We will have to wait to see whether the English court decides, on the facts of this case, whether Sky acted in bad faith in applying to register its marks in relation to goods such as “whips” or “bleaching preparations”. However, to do so, the High Court will need to be satisfied that Sky was dishonestly undermining third parties or attempting to obtain a monopoly that was inconsistent with the functions of a trade mark. It is not clear what these criteria mean and it will be very interesting to see the High Court’s reaction to this guidance and whether the threshold for marks in bad faith (currently high) will change. What is clear is that Sky’s lack of a commercial need for the trade marks in respect of “whips” or “bleaching preparations” will not be sufficient for a finding of bad faith.
UK requirement to confirm intention to use
Finally, the CJEU confirmed that the UK procedural requirement for all UK trade mark applicants to state that they are using the mark or have an intention to use the mark for the goods and services covered by the application is compatible with EU law. A breach of this obligation may constitute evidence of bad faith but cannot, by itself, constitute a ground for invalidity of the trade mark concerned – there needs to be additional elements of bad faith. This appears to leave the effect of the UK requirement uncertain. In general, trade mark owners do not want to state that they intend to use a mark when there is no such intention. However, there appears to be no sanction if an applicant falsely states such an intention, unless there is further evidence of bad faith.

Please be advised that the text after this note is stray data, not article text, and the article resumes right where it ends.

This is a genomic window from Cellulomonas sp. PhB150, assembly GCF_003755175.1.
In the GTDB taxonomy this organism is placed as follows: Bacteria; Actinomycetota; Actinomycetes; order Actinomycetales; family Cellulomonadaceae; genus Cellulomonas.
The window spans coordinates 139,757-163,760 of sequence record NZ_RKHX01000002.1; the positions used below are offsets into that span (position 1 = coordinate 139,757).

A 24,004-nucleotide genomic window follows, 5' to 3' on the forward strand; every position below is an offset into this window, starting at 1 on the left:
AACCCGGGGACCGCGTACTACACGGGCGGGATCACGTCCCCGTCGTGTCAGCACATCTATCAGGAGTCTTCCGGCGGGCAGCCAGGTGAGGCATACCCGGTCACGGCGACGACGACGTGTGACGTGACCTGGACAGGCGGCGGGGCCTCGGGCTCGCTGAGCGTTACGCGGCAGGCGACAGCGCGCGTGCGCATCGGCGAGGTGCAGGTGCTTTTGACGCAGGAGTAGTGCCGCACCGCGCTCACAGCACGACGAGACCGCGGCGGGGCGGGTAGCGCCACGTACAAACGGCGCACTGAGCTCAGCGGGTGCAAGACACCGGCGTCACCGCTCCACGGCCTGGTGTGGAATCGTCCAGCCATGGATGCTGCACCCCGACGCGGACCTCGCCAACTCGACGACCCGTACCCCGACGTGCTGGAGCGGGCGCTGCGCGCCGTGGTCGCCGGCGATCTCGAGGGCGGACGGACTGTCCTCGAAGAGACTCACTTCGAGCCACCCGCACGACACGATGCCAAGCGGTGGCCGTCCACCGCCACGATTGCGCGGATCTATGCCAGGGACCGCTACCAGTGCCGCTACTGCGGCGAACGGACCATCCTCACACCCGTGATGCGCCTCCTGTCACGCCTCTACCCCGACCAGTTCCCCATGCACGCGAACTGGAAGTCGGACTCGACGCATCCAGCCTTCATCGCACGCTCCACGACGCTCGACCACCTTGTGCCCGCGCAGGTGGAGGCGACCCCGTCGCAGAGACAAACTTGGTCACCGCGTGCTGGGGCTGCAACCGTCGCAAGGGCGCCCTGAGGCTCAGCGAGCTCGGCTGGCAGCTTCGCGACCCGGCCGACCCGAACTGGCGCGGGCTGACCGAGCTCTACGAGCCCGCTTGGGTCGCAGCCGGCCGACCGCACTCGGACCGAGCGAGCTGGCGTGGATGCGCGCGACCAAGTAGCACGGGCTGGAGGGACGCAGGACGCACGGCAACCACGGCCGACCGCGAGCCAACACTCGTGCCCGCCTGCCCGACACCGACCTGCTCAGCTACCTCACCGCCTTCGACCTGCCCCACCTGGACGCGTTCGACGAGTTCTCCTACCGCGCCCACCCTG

No immediate action needs to be taken by EU and UK trade mark owners
After the Advocate General’s opinion, many practitioners considered that EU-wide trade mark filing practice would need to change. In not following the Advocate-General, the CJEU has maintained the status quo, other than in particular circumstances.
This decision does not signal an increase in invalidity challenges to existing trade marks covering general terms such as “computer software”, “financial services”, “telecommunications services” or “pharmaceutical preparations”, at least for the first 5 years after registration of the mark. There is no immediate need to amend any existing trade mark specification, as had been feared had the CJEU decided differently. There is also no need to reconsider general filing strategies. The CJEU has declined the opportunity to change the way in which trade mark specifications are drafted in the EU to align itself with US practice and to avoid clutter of the trade mark register. The judgment has also failed to signal an end to defensive trade mark strategies that involve broad specifications.
New trade mark applications should continue to be filed in accordance with the IP Translator (C-307/10) decision and broad specifications that don’t reflect commercial reality can still be revoked for non-use after 5 years.
A further note on Brexit
The case will now return to the High Court in London to decide, on the facts, whether the marks were filed in bad faith. Although the UK is about to leave the EU, it will enter a transitional period until the end of December 2020, and will still be bound by EU law and obliged to follow this ruling. Even if the national court decision is given after the end of this year, the way things stand at the moment, the High Court will have to follow the ruling (only the Supreme Court will be able to diverge from the CJEU reasoning). However, the government may legislate to change this during 2020 so that other Courts will be able to deviate from CJEU case law. If that happens, we may see the High Court providing its own opinion on these important validity issues and the related aspects regarding the function of a trade mark.
This article was co-authored by Beverley Potts.